Words of Wisdom from Dr. Louise Cowan

Recently many fellow English majors and I had the honour of spending the afternoon with Dr. Louise Cowan. The afternoon was filled with wine, laughs, and deep and intimate conversation. Dr. Louise, even in her old age, is energetic, quick witted, and extremely charming. In our three hour conversation (most of which we spent simply and truly listening – our last lecture, if you will, at UD) Dr. Cowan spoke with delight about the founding of our university and her contributions to it. Her mind! I can’t believe, as Goldsmith says, “That one small head could carry all [s]he knew.” What a delightful way to end our education: to have wine and cheese, carry on a meaningful exchange, and baske in the wisdom of the founder and designer of UD’s Core Curriculum. Dr. Louise spoke of many mystical and ponder-worthy subjects, but of all, the remark which struck me most pointedly was concerning our time and place. She said that we are in an interesting time in the world, that we are “between myths,” by which she meant that the “old myth” of the Englightenment, acquisition, conquest, and masculinity was dying, and that it seemed to her that the “new myth” emerging was one in which the feminine would be dominant. She spoke of equality without egalitarianism, as in Wordsworth’s poem:

“The Rainbow”
My heart leaps up when I behold
A Rainbow in the sky:
So was it when my life began;
So is it now I am a man;
So be it when I shall grow old,
Or let me die!
The Child is father of the man;
And I wish my days to be
Bound each to each by natural piety.

In this poem, Dr. Cowan quoted that “The Child is father of the man,” and that the truth in that lies in the worthiness of the child, rather than an actual hierarchy. The household is still intact, but there is a certain equality, which she believes will be part of the new myth. She seemed to hint that it would be our generation which would bring about this “new myth.”
By the end, it seemed to me, that Dr. Cowan thought and acted and argued just like a UD student, only with much more charm, eloquence, and wisdom.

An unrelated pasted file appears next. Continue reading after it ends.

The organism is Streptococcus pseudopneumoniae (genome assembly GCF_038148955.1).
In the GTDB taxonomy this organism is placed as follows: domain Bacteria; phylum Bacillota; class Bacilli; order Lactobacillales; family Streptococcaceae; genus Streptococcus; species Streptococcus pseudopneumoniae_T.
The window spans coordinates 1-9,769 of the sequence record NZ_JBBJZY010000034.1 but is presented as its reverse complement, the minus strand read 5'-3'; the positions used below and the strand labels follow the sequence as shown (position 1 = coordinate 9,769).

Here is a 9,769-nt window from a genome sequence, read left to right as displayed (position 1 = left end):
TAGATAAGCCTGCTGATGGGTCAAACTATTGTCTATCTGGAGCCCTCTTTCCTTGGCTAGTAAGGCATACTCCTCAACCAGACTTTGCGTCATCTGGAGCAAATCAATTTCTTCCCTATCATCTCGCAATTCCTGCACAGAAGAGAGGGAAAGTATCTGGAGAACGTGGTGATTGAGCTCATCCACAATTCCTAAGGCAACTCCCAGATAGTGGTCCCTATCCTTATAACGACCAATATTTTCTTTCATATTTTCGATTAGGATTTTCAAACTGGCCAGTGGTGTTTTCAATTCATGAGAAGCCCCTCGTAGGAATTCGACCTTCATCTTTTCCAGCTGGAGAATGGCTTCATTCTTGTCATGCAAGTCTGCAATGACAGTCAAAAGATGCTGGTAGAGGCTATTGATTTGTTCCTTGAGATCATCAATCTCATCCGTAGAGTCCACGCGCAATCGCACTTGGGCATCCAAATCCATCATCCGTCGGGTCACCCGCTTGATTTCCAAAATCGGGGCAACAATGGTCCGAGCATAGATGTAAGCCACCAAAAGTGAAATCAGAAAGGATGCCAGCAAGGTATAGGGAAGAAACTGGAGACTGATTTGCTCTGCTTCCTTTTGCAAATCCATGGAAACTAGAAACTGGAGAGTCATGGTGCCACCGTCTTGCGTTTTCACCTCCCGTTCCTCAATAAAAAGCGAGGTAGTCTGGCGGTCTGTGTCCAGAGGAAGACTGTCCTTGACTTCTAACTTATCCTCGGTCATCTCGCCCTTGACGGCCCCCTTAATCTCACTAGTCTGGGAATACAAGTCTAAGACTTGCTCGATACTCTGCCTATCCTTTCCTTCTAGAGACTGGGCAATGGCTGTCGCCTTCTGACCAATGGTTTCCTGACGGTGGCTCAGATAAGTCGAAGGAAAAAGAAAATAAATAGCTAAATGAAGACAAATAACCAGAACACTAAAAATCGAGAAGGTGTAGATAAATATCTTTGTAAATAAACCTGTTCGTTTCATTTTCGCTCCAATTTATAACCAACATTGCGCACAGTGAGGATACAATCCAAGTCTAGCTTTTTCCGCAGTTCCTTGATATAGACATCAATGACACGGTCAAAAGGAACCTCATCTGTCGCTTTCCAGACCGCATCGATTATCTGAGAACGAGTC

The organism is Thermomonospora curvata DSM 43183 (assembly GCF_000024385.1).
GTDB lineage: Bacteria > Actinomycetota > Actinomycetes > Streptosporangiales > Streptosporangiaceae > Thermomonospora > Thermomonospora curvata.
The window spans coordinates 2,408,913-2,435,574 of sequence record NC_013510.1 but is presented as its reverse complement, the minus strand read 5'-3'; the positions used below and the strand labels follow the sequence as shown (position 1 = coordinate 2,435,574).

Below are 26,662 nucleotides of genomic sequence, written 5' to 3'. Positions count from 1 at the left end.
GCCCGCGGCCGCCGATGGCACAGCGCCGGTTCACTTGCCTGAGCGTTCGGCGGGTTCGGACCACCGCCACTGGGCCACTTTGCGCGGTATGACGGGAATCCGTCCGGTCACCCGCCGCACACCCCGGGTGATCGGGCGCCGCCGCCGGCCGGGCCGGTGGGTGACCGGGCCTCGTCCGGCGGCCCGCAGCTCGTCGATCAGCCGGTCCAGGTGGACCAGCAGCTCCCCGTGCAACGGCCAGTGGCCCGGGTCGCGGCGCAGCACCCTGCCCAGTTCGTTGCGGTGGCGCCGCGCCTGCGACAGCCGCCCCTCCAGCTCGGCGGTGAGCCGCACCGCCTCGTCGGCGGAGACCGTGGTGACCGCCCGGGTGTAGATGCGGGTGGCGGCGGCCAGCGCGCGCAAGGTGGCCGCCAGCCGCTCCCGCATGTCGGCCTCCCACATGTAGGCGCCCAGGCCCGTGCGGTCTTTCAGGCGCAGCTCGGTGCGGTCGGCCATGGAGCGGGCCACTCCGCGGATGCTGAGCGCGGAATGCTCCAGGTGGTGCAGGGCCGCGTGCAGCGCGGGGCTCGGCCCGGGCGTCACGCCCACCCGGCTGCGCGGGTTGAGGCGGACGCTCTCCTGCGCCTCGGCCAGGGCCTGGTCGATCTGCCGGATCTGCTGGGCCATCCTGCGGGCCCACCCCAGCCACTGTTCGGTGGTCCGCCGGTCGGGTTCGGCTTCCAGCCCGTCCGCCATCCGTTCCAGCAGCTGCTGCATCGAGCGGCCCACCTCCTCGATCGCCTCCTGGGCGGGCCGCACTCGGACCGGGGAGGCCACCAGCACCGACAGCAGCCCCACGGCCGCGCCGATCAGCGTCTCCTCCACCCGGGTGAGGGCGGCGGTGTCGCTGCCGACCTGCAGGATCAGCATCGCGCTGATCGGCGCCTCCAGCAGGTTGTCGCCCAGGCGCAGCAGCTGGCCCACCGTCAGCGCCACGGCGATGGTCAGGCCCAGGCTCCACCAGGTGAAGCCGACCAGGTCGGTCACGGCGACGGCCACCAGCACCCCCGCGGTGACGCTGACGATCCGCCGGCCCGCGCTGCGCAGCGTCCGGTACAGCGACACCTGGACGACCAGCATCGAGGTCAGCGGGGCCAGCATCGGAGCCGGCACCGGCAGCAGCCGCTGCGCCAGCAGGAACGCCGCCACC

In the end, she listed a couple things that made me quite happy, which is that the greatest book in the world, which happens to be my favorite book, is The Brothers Karamozov, and that Andrew Marvell, my Junior Poet, is among the greatest lyric poets of all time. This, of course made a couple of us, whose poets had not ‘made the cut,’ sad. Shakespeare and Hardy did not make it. Sorry Mary Pat Jones and Mary Watson The shock of Shakespeare not being listed among the ten greatest lyric poets caused Mary Watson to question Dr. Cowan’s judgement (and many of us were, if I am not mistaken) on Mary’s side. Who messes with Shakespeare? Dr. Cowan, however, was most judicious and gracious in her response, which she e-mailed to Laura Papania a day or so later:

“Laura, I very much enjoyed meeting with your friends; they are lovely people. Sorry that I wasn’t able to get to know them before they graduated. I worry, however, about all the unguarded things I said! When I’m around students, I feel so intimate that I don’t hold anything back. Would you please see if you can find the young woman who sat on my right and did her “junior poet” project on Shakespeare? I’d like her to know that of course I consider him the greatest writer in the English language. The dramas grow richer the longer one knows them. I was referring to lyrics when I was a bit dubious about whether I’d place him among the ten greatest. The sonnets are magnificent; but they are really intellectual exercises, in a way. The lyric is such a fragile (though powerful) utterance that its “intimations of immortality” hardly stand up to the intellectuality of the sonnet form. But Shakespeare’s sonnets are masterpieces; and they are my constant companions. It’s just that they don’t quite penetrate the mystical veil that the lyric penetrates. But I realize one would have to discuss this matter at more length. Anyhow, let her know that of course I place Shakespeare first in the English language! Best wishes to you in your future undertakings. Louise Cowan”